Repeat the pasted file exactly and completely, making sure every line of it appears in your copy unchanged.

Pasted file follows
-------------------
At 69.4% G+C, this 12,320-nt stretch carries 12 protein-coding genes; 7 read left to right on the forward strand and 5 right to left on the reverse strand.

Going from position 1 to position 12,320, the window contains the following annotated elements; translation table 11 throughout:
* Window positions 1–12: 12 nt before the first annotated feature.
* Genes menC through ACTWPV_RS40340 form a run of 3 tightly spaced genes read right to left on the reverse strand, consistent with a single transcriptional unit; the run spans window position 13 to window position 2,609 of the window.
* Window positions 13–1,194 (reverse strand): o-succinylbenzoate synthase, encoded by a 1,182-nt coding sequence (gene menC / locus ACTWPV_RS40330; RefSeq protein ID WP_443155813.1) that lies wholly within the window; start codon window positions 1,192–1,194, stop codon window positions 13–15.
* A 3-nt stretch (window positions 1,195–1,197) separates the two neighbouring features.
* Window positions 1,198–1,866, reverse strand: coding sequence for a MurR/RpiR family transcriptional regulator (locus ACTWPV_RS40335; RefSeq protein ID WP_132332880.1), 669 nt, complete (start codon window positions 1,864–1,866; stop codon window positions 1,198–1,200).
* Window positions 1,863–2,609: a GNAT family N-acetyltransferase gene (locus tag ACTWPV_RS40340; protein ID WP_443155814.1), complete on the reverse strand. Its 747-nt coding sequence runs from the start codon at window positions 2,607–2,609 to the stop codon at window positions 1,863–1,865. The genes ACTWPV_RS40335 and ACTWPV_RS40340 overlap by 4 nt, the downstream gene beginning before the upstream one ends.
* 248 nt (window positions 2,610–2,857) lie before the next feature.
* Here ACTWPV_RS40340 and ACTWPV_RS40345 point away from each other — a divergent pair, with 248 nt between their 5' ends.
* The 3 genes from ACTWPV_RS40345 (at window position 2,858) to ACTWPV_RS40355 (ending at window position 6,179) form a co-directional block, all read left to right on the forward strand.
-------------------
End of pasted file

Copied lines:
At 69.4% G+C, this 12,320-nt stretch carries 12 protein-coding genes; 7 read left to right on the forward strand and 5 right to left on the reverse strand.

Going from position 1 to position 12,320, the window contains the following annotated elements; translation table 11 throughout:
* Window positions 1–12: 12 nt before the first annotated feature.
* Genes menC through ACTWPV_RS40340 form a run of 3 tightly spaced genes read right to left on the reverse strand, consistent with a single transcriptional unit; the run spans window position 13 to window position 2,609 of the window.
* Window positions 13–1,194 (reverse strand): o-succinylbenzoate synthase, encoded by a 1,182-nt coding sequence (gene menC / locus ACTWPV_RS40330; RefSeq protein ID WP_443155813.1) that lies wholly within the window; start codon window positions 1,192–1,194, stop codon window positions 13–15.
* A 3-nt stretch (window positions 1,195–1,197) separates the two neighbouring features.
* Window positions 1,198–1,866, reverse strand: coding sequence for a MurR/RpiR family transcriptional regulator (locus ACTWPV_RS40335; RefSeq protein ID WP_132332880.1), 669 nt, complete (start codon window positions 1,864–1,866; stop codon window positions 1,198–1,200).
* Window positions 1,863–2,609: a GNAT family N-acetyltransferase gene (locus tag ACTWPV_RS40340; protein ID WP_443155814.1), complete on the reverse strand. Its 747-nt coding sequence runs from the start codon at window positions 2,607–2,609 to the stop codon at window positions 1,863–1,865. The genes ACTWPV_RS40335 and ACTWPV_RS40340 overlap by 4 nt, the downstream gene beginning before the upstream one ends.
* 248 nt (window positions 2,610–2,857) lie before the next feature.
* Here ACTWPV_RS40340 and ACTWPV_RS40345 point away from each other — a divergent pair, with 248 nt between their 5' ends.
* The 3 genes from ACTWPV_RS40345 (at window position 2,858) to ACTWPV_RS40355 (ending at window position 6,179) form a co-directional block, all read left to right on the forward strand.